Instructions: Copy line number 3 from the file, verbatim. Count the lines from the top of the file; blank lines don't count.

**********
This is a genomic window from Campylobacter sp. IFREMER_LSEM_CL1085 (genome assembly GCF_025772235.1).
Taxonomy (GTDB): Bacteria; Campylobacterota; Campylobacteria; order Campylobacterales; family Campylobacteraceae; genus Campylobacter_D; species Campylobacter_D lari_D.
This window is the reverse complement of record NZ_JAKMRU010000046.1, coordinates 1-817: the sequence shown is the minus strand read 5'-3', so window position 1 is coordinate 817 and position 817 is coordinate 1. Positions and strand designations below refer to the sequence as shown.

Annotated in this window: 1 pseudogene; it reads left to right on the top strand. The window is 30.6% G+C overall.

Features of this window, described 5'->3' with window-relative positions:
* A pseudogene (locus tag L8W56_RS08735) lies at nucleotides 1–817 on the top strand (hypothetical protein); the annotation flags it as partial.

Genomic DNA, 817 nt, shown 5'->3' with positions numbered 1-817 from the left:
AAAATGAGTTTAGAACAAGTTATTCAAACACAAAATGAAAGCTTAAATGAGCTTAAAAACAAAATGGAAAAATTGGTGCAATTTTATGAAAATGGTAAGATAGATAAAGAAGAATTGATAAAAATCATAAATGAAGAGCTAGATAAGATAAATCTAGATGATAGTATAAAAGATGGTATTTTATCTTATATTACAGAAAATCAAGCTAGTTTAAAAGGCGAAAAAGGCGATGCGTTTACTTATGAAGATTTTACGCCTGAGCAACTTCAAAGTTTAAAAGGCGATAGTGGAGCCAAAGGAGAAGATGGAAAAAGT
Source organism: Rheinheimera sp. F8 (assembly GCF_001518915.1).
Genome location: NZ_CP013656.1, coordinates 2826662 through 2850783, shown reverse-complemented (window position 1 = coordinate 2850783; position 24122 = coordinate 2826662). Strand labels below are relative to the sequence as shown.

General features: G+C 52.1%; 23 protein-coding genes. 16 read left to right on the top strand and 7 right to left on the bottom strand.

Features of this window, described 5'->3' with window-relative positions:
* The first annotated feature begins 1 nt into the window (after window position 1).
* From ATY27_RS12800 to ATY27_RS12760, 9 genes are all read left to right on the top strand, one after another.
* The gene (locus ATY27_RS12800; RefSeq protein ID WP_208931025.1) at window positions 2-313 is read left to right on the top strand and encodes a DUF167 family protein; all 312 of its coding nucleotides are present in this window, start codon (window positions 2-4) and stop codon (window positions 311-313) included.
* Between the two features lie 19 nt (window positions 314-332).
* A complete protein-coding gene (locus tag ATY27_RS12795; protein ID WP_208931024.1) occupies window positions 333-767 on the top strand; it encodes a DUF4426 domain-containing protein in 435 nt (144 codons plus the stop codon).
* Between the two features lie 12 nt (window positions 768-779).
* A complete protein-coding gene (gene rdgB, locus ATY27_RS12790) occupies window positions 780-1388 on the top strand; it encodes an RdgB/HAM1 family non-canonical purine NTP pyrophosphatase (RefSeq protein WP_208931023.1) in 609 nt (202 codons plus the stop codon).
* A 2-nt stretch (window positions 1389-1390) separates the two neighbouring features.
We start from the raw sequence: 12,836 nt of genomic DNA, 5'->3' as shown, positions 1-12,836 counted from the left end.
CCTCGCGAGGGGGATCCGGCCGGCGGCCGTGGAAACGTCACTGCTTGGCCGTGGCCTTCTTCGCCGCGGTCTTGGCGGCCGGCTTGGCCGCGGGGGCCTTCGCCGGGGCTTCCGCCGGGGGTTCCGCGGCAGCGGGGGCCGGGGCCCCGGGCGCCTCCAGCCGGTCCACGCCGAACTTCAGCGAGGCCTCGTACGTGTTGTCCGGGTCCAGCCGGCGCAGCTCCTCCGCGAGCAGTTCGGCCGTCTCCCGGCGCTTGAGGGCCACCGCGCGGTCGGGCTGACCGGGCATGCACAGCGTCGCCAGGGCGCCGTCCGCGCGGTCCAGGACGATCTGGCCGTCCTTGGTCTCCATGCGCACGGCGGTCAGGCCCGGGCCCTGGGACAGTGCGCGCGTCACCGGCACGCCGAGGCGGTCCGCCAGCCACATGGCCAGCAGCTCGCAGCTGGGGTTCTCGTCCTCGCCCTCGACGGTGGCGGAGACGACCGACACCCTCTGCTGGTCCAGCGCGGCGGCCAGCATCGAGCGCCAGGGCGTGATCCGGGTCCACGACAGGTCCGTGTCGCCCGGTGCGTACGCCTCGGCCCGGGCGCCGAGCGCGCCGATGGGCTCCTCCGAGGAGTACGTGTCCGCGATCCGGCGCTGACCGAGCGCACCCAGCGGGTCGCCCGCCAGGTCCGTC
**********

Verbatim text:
This window is the reverse complement of record NZ_JAKMRU010000046.1, coordinates 1-817: the sequence shown is the minus strand read 5'-3', so window position 1 is coordinate 817 and position 817 is coordinate 1. Positions and strand designations below refer to the sequence as shown.